Floods raise fears for boro Caribbeans

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"People are saying the situation is critical, very bad," 54-year-old Ramon Zayas said about the Dominican Republic, where he had lived until he moved to the United States 17 years ago. "It seems that every day there are more dead."

Official estimates put the toll at 2,000 fatalities, but the final devastation will not be known for days since the area affected is remote and has been cut off by mud slides. Fields and homes have been destroyed on the Caribbean island, and it is feared disease will spread from dead bodies.

While incomes are low in both countries, Haiti suffers from the worst poverty in the Western Hemisphere and is gripped by political uncertainty after President Jean-Bertrand Aristide fled an armed uprising.

"I don't think it's a good time," Shubert Denis, 49, said as he sat in his Haitian restaurant, Porto-Prince Star, Friday in Cambria Heights. "Haiti already has its own problems."

More than 40,000 Haitians live in southeast Queens, while about 45,000 Dominicans reside in the borough, concentrated mainly in Corona.

As torrential rains pummeled the southern part of the mountainous border between their two countries beginning May 24, people in Queens from both nations crowded around radios and televisions to receive news updates and tried desperately to reach friends and family back home. But even if they did not know someone specifically from the affected area, Dominicans and Haitians said they felt sorrow.

"We're all united in pain because we're all brothers," Zayas said inside of Adonai Church on Northern Boulevard and 99th Street in Corona, which he attends.

"It's not even a nation, it's a family," Denis said. "This is the way I think about it."

Dominicans showed their concern and generosity at Adonai Church Friday, where church leaders and state Assemblyman Jose Peralta (D-Jackson Heights), a politician of Dominican heritage, organized a daylong contribution drive.

Food and clothing represented most of the donations, but organizers said medicine and water were also needed. Contributions are still being accepted at the church. The pastor, Frank Almonte, stressed that a church delegation would accompany the donations to ensure they go to the proper place and do not fall into corrupt hands.

North American Airlines, a cargo handler based out of Kennedy Airport, has pledged to transport the supplies for free, while Monumental Shipping on Astoria Boulevard in East Elmhurst has volunteered to take donations by sea.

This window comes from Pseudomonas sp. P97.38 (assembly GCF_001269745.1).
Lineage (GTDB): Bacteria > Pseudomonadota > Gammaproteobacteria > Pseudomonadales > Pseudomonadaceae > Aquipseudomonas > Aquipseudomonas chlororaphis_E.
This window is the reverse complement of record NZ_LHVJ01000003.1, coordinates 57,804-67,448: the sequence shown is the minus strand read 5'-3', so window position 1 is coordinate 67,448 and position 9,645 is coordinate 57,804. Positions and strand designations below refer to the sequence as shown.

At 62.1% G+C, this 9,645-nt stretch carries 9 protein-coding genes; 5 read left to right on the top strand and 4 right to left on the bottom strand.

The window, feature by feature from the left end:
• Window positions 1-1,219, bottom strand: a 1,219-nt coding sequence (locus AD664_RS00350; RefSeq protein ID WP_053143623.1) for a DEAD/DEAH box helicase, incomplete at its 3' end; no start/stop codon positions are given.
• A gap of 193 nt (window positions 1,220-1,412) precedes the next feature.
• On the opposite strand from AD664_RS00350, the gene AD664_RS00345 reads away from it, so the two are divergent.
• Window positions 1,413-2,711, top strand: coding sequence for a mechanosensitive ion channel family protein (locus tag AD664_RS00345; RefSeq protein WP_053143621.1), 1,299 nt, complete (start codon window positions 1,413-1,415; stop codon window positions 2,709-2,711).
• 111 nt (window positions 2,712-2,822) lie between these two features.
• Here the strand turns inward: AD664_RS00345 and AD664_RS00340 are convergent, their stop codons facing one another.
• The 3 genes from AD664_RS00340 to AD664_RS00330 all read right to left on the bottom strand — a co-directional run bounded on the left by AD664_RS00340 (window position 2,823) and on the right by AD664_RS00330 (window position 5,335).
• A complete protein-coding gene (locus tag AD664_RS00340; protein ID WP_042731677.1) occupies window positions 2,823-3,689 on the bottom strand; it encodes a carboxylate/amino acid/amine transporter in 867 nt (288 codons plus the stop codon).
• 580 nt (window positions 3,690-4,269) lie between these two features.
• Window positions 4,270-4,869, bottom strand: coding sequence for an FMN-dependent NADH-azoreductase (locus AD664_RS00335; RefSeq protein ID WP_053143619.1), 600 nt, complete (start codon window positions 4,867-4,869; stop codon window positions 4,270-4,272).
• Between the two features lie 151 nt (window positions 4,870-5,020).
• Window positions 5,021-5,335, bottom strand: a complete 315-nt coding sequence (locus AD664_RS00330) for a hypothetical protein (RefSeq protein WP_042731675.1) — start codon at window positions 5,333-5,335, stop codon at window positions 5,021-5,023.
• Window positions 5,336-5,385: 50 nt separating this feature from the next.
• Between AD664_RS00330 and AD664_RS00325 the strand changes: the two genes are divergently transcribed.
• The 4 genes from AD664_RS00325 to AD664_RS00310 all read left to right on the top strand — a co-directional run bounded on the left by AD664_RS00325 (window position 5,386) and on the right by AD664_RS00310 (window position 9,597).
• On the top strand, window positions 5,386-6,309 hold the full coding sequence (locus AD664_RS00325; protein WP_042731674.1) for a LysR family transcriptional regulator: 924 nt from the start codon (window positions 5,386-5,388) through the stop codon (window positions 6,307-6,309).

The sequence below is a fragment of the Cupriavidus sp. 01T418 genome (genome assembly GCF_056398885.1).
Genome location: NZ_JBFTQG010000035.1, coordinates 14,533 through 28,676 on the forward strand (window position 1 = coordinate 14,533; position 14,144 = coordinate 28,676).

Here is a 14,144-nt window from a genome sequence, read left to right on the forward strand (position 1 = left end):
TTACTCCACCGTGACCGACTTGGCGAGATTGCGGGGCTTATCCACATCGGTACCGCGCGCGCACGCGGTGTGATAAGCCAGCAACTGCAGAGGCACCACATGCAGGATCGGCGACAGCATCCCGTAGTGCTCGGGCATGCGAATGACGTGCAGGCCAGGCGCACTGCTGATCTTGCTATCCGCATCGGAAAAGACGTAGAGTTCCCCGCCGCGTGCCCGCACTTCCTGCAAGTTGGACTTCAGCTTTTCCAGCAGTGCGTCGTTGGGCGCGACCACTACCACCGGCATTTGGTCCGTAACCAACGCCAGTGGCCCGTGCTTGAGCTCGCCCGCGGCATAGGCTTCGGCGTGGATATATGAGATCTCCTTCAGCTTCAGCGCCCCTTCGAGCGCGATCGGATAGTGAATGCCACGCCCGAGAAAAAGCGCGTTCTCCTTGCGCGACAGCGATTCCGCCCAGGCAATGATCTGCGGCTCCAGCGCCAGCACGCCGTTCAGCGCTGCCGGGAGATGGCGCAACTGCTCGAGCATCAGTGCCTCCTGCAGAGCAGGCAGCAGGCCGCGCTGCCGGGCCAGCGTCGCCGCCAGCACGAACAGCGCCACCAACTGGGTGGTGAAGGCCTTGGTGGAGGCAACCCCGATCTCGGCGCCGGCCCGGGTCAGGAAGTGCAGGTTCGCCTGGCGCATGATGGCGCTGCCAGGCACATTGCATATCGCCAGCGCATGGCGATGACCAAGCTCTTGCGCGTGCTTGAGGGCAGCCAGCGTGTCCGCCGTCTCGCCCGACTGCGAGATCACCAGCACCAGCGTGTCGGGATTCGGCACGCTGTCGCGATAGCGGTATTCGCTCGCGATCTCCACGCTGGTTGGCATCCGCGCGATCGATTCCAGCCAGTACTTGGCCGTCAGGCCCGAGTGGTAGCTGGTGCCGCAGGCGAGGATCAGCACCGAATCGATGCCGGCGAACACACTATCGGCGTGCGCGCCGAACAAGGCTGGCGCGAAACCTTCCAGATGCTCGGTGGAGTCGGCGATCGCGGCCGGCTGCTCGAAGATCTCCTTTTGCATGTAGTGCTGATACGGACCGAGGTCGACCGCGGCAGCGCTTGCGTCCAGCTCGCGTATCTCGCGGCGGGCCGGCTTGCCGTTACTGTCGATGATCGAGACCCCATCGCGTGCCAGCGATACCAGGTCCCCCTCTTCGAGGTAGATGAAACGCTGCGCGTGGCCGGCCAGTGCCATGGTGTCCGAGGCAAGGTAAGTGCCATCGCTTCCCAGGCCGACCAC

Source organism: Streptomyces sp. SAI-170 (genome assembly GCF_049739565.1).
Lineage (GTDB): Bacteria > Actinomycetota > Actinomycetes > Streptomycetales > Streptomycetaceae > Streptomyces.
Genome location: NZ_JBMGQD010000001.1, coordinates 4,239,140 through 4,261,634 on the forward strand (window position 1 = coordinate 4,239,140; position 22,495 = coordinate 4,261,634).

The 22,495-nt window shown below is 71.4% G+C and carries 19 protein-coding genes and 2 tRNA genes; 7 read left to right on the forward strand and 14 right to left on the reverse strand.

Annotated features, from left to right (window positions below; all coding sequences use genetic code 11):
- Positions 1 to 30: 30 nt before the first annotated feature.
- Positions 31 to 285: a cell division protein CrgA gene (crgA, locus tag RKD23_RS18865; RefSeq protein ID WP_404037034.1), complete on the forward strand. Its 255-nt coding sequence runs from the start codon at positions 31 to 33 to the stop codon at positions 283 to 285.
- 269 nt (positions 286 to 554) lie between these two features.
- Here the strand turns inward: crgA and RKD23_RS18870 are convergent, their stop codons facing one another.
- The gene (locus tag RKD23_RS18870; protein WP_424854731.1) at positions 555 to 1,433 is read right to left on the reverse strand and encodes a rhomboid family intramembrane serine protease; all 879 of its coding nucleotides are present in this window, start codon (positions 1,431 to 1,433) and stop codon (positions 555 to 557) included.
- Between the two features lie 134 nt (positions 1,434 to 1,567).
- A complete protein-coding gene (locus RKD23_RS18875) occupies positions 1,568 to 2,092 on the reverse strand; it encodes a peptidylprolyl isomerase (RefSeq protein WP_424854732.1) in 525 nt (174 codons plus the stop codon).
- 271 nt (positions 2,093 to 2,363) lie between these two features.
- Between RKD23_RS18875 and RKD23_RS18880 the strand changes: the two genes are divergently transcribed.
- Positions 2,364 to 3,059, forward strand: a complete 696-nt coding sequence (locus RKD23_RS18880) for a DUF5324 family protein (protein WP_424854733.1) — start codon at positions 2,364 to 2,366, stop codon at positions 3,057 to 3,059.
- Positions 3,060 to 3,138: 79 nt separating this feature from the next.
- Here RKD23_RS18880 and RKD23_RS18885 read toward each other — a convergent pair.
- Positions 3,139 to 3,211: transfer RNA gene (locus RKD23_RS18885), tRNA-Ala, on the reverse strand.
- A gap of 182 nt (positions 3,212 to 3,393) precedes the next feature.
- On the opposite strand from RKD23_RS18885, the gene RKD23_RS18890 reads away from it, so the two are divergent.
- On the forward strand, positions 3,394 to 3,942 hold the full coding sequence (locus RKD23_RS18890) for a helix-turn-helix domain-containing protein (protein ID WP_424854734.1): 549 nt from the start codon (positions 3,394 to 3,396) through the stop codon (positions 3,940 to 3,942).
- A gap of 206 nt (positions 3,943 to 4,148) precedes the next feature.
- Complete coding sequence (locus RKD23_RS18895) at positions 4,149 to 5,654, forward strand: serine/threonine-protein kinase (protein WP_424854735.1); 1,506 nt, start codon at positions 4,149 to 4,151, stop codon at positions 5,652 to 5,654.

Peralta said he hopes to soon visit the Dominican Republic and plans to organize a benefit concert in the coming weeks with the Hispanic Federation for relief aid.

At Adonai Church, Marisol Perez, a Dominican living in Fresh Meadows, said she had taken the day off from work to volunteer after hearing about the flooding, although none of her relatives appeared directly affected.

"I was moved by it," she said, noting that Dominican and Haitian communities in Queens appeared to be working separately but toward the same goal. "Individually, on a personal basis, I think everyone is doing something for the cause."

In southeast Queens, the non-profit group Haitian-Americans United for Progress on Linden Boulevard and 221st Street in Cambria Heights has begun coordinating relief efforts for its country. The organization is primarily seeking monetary donations but has also set up collection bins at its office, staff members said.

Haitians in the community were eager to help and asked fellow Americans and the U.S. government to do the same.

"I'm standing anxious and ready and willing to do whatever I can," said Denis, whose cousin lives in the part of Haiti hit by the flooding but who is all right. "I will send whatever I have to give them help."

International experts believe helping Haiti will be harder because the country's infrastructure is less developed than its neighbor and it suffers from extreme poverty. This week U.S. Rep. Gregory Meeks (D-St. Albans), who represents southeast Queens, called on the American government and its citizens to aid the relief effort.

Denis said the situation was dire. "The only thing I can ask is don't sleep on it," he said of donations. "They need everything and anything."

Reach reporter Michael Morton by e-mail at or by phone at 718-229-0300, Ext. 154.

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